Where have the red fish gone?

Where have the red fish gone?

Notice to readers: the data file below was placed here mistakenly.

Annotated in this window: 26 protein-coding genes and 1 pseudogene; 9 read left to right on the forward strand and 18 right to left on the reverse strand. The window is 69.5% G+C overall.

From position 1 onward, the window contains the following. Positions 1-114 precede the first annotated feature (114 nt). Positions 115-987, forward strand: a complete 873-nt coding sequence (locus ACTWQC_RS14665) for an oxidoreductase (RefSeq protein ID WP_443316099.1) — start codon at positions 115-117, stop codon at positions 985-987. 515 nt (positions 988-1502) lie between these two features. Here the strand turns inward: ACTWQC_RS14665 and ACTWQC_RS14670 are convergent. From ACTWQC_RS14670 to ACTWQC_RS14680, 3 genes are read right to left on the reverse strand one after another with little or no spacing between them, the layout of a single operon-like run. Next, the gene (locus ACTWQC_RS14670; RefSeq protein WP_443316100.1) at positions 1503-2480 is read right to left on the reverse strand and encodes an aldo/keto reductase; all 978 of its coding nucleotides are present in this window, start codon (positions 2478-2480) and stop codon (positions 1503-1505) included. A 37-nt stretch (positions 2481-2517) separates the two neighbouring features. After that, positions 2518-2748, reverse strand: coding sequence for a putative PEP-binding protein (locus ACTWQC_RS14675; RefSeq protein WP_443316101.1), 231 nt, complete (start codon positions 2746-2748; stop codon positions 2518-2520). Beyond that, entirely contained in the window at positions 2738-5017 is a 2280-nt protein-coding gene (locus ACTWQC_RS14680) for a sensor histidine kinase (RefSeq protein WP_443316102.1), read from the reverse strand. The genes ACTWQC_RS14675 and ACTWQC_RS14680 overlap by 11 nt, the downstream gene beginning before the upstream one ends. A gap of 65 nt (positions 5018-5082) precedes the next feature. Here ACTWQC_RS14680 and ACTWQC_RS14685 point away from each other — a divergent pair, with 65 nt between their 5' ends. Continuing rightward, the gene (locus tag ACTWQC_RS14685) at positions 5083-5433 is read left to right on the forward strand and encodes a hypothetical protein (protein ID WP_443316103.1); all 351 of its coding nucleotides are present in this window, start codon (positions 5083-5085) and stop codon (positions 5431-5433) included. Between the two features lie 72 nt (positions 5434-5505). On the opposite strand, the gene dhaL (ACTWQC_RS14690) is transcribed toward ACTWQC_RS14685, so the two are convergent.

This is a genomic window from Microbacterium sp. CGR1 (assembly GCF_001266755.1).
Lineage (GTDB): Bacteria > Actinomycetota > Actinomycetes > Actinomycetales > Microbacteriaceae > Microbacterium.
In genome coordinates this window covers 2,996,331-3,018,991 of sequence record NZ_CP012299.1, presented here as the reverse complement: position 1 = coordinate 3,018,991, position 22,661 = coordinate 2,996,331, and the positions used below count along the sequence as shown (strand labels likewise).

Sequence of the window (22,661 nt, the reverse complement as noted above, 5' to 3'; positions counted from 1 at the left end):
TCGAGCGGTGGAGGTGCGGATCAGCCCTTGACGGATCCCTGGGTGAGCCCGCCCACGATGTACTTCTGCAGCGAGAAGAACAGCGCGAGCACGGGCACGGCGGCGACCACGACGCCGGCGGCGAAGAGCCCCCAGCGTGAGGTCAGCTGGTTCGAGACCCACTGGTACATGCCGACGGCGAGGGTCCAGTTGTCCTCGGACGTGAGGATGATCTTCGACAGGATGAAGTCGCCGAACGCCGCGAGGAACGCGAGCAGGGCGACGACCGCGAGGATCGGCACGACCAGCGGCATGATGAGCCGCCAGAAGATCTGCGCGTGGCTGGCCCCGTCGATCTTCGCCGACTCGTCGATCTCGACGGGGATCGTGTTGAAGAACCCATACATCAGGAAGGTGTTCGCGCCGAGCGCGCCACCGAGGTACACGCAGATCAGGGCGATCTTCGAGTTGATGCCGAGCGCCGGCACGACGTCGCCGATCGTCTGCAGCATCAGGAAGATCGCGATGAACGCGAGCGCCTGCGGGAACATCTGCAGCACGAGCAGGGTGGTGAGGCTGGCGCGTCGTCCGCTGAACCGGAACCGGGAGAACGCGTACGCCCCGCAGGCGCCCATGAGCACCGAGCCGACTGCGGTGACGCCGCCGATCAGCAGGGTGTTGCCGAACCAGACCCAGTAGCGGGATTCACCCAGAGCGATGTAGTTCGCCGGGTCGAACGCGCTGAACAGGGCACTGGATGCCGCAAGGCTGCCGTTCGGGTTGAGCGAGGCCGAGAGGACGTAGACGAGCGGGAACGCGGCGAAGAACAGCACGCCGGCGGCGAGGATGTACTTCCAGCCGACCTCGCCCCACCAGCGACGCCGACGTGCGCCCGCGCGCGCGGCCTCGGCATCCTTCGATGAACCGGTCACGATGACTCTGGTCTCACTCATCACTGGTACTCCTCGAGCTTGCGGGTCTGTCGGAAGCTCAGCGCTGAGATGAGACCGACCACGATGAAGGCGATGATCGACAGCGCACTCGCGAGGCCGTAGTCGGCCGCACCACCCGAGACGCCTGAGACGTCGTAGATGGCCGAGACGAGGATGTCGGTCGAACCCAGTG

Way back in 1999 when I first started my guide service at Sabine Lake, fishing was really good. There were still enough flounder to target them from spring through November. Had I chosen to do so I could have made my living off flounder alone for most of the year. The spotted sea trout fishery was ridiculously good. It was no problem to catch trout twelve months out of the year. However, when the conditions got tough in the dead of winter and the temperature of the water would fall into the middle to upper forties there was always a constant supply of red fish. They were everywhere; up both the Sabine and Neches Rivers, in the vast Louisiana marshes, Taylors Bayou, Keith Lake, mid-Sabine lake, the ship channel from the Neches River to Sabine Pass and into the Gulf of Mexico. They were almost always around and if I really needed a few extra fish in the box, it wasn’t too hard to catch a few of them. At first, they were not so popular with my guests but after a few years they really began to gain in popularity. Now, at least seventy-five percent of my guests love to catch them and at least thirty percent would rather target them exclusively. I could depend on red fish to show up every year at various locations around Sabine lake when there were schools of shrimp. If there were birds working in the lake, I knew that there would be schools of red fish out there with them and in the summer on those hot days with no wind big pods of reds would follow the large pogey schools as they would surface to feed on plankton. In December, red fish would pull out of the marsh and lay in the mud along the entire shoreline of the Louisiana side of Sabine Lake. The one constant that I could depend on was red fish. They were always available; that is until this year. As the lower tides of the winter solstice arrived in late December 2019 the expected, and always consistent arrival of large numbers of red fish along the Louisiana shoreline did not happen. I searched from Coffee Ground Cove and the mouth of the Sabine River all of the way down to Blue Buck Point on the south end of Sabine Lake. Very few red fish appeared at most of my contact points. At times we would stumble upon a few and catch five or six good sized slot reds; just enough to make me think, “Ok, I’ve got this”. “They are just late coming out and soon they will be everywhere”. However, it never really happened and finally I got the message. They are just not there.

 

 

 

 

 

 

 

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